- September 15, 2020 at 3:39 am #8557
Usually I run in the morning before breakfast because this way I am getting fresh for the day. Sometimes I run in the afternoon. Comparing these workouts I can see that I consistently have higher heart rates during morning runs:
Morning: 8.8 km, ø pace 7:20 min/km, ø heart rate 135 bpm
Afternoon: 8.8 km, ø pace 6:53 min/km, ø heart rate 117 bpm
Although I run faster in the afternoon, I can maintain a higher pace while staying in zone 2 even with the peak heart rate. In the morning I have a few minutes in zone X. My zones are:
Zone 1 (72% – 80%) 115 bpm – 130 bpm
Zone 2 (81% – 89%) 131 bpm – 144 bpm
Is this a known, typical phenomenon? How does it affect my training success that most runs are in the morning with higher heart rates? Should I better run in the afternoon?
OliverSeptember 15, 2020 at 4:18 am #firstname.lastname@example.orgParticipant
I have noticed this happening to me too. The same speed in the evening could be 10-15 bpm lower than in the morning, which is quite frustrating.
I’ve put it down to being more hydrated in the evening as I have drunk water throughout the day, in effect helping my heart push blood around the body.
Would be interested to see if there are any others who have noticed this and what they have done to address the difference.
PaddySeptember 15, 2020 at 5:15 am #8560
Hydration (or the lack of it) might certainly have an effect. Although I drink half a litre of water before my morning runs that is likely not enough to compensate for the night’s loss of water.
OliverSeptember 15, 2020 at 9:55 am #8563
Great observation, and one that many athletes never notice. AM and PM HR variations by athletes is a very normal phenomenon. It usually manifests itself as lower HR in the AM and higher in the PM, but the opposite is true for many athletes. In fact, here is a list of other ways HR is influenced by external factors:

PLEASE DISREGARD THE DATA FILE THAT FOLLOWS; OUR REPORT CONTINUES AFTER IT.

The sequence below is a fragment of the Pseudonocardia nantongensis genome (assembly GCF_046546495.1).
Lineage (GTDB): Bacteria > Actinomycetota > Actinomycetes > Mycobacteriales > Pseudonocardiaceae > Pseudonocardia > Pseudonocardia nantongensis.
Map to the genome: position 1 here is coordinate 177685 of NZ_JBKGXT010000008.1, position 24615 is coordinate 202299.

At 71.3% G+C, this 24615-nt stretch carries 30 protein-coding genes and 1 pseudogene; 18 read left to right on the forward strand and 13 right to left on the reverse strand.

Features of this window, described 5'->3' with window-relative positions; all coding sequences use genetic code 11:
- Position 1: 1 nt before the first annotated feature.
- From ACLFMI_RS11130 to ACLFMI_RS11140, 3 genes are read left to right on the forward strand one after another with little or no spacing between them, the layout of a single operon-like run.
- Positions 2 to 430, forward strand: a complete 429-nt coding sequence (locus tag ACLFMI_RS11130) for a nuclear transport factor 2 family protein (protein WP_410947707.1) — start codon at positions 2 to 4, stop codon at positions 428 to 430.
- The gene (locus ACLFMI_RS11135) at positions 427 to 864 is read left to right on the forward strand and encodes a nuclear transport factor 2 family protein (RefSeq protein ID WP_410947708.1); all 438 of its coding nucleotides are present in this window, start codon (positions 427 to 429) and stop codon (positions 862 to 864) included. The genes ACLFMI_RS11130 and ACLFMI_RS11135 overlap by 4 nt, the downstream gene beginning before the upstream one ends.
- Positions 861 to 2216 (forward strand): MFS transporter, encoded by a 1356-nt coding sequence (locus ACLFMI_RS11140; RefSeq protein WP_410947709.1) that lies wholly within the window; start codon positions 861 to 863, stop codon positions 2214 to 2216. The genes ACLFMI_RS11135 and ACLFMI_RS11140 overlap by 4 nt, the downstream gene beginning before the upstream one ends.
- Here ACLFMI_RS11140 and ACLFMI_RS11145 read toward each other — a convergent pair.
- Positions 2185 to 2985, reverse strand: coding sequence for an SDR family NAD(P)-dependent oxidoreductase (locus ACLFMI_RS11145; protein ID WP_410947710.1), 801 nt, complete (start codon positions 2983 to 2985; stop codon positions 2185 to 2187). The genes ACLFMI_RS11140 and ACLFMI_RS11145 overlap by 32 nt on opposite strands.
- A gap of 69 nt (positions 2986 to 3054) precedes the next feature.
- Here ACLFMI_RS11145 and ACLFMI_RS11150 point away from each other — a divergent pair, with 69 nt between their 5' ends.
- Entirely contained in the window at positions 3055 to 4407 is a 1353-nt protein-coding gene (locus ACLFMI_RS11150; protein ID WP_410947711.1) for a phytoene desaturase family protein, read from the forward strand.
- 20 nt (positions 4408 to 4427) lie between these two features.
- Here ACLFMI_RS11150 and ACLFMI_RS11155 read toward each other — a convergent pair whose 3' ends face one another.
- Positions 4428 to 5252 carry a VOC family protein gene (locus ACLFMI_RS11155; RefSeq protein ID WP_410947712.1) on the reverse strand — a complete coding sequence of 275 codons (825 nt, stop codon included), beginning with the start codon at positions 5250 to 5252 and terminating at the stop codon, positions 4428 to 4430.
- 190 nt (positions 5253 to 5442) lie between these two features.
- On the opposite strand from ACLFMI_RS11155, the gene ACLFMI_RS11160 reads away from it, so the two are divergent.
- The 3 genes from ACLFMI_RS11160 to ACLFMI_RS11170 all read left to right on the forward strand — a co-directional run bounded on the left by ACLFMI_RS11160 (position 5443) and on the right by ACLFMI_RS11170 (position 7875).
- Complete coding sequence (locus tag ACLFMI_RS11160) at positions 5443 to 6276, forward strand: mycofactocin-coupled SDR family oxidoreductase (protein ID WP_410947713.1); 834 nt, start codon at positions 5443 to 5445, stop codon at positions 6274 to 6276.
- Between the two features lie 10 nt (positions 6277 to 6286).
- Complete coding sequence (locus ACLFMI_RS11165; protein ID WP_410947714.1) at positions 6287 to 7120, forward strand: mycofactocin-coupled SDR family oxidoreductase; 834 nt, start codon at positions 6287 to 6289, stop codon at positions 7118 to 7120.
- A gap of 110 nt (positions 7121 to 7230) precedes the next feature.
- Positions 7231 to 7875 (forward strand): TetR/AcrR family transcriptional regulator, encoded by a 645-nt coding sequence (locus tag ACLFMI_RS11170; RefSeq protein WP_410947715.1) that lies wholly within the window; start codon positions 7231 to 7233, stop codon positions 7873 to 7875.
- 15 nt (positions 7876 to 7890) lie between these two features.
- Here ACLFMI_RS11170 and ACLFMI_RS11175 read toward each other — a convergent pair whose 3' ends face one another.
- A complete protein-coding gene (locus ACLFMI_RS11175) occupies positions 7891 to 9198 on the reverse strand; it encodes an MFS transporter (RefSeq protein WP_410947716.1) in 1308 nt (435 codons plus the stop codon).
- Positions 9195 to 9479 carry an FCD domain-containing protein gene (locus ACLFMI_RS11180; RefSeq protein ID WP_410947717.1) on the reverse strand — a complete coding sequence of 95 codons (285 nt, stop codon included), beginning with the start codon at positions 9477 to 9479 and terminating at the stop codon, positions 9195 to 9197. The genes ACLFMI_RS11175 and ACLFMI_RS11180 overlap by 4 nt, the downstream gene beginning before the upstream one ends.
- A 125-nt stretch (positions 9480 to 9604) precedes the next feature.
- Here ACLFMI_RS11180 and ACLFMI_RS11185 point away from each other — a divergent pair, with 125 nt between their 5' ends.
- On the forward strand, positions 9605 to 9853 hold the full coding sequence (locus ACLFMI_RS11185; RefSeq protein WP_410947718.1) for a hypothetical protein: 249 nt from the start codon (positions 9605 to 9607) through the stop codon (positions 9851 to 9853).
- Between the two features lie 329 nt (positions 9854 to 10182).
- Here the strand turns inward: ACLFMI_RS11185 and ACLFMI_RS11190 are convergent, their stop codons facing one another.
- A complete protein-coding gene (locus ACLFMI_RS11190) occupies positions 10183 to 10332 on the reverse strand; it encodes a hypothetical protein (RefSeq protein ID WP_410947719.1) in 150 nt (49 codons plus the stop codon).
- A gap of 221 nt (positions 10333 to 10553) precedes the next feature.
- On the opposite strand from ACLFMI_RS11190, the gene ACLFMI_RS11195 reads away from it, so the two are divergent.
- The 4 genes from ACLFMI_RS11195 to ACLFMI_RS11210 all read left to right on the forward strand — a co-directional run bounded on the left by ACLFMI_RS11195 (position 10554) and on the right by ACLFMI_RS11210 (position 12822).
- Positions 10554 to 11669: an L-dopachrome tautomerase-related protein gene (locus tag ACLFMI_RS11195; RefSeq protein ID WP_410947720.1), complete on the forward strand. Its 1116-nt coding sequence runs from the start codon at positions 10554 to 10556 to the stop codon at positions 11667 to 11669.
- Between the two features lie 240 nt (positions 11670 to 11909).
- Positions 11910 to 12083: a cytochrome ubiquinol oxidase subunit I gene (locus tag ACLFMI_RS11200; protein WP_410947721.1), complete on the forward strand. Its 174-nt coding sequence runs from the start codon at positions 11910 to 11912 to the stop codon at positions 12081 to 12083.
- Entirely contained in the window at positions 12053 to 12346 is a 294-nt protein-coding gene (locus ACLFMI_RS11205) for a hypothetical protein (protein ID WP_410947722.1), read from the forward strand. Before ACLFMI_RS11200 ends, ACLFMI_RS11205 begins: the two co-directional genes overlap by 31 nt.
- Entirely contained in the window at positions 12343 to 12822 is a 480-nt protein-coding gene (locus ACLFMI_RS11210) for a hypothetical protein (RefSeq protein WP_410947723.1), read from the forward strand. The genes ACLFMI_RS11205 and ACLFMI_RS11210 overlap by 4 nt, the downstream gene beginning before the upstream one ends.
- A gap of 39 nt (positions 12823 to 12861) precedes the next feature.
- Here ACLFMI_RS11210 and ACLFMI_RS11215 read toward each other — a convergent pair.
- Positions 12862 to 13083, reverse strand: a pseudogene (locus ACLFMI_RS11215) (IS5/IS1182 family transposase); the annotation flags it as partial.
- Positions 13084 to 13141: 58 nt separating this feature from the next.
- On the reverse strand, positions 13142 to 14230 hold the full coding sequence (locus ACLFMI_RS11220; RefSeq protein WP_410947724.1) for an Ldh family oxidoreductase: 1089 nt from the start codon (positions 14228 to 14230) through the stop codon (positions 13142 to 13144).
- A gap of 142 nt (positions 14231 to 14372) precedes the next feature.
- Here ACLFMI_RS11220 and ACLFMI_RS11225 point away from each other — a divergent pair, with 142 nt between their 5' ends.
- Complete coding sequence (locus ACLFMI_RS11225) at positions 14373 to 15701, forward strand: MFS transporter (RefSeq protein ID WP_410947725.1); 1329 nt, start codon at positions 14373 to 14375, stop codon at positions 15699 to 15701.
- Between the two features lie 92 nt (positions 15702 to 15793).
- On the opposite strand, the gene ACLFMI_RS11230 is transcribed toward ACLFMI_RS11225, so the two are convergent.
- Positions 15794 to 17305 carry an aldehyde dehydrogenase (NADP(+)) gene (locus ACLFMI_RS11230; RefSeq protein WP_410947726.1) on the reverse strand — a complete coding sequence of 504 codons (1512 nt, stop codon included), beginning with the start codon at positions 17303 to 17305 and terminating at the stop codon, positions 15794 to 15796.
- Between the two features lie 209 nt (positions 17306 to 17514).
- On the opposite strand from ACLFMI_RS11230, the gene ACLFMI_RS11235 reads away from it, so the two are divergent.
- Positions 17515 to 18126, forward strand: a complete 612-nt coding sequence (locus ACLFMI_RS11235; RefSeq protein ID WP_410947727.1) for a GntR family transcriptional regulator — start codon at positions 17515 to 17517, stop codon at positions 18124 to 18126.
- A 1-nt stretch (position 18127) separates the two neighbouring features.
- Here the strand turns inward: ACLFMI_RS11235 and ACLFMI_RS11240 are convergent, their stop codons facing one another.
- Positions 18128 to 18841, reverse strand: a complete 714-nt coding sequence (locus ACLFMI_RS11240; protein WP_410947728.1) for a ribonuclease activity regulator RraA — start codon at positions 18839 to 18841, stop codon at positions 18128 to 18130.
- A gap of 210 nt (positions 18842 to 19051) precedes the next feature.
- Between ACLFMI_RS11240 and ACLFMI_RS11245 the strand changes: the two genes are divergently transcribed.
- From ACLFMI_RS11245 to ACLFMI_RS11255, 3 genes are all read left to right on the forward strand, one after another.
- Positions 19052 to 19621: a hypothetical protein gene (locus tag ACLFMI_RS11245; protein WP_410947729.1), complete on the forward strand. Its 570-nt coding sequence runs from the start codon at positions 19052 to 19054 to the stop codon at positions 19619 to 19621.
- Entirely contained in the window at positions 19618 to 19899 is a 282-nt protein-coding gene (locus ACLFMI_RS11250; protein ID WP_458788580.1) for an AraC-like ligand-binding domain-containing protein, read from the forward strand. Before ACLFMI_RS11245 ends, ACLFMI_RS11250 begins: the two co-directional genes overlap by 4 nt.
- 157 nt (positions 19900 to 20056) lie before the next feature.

– For a given pace, HR will rise by about 1 beat per degree Fahrenheit between 70 and 95 degrees. The ramifications to zone training from this alone is staggering.
– HR is 5-10 beats lower indoors than outdoors for a given pace.
– HR will be 5 beats higher 2 hours after eating a large meal for a given pace
– Caffeine intake will dramatically impact HR for hours afterwords.
For veterans of the Forums (do we have veterans? we’ve only had the forums since February of this year!), this is a common theme from me: HR is cheap, easy, but unreliable relative to Pace and Power. HR is not an output. It is an indicator of how your body is adjusting to the environment, of which intensity is only one factor. Pace and Power are outcomes and outputs, which in most cases are more reliable than HR.
So, what is your solution? Continuing to use HR is fine, if you recognize the disadvantages and unique manifestations to you as an athlete. You’ll just have to adjust based on what you know about your AM and PM HR. In your case, you clearly have Pace data as well. Consider switching to Pace and using HR as a secondary measure.
DavidSeptember 15, 2020 at 12:02 pm #8566CharlesParticipant
Even during 80/20 the prescribed warmup my HR was often racing even at the slowest paces; it would eventually settle, but not until I was well into a workout.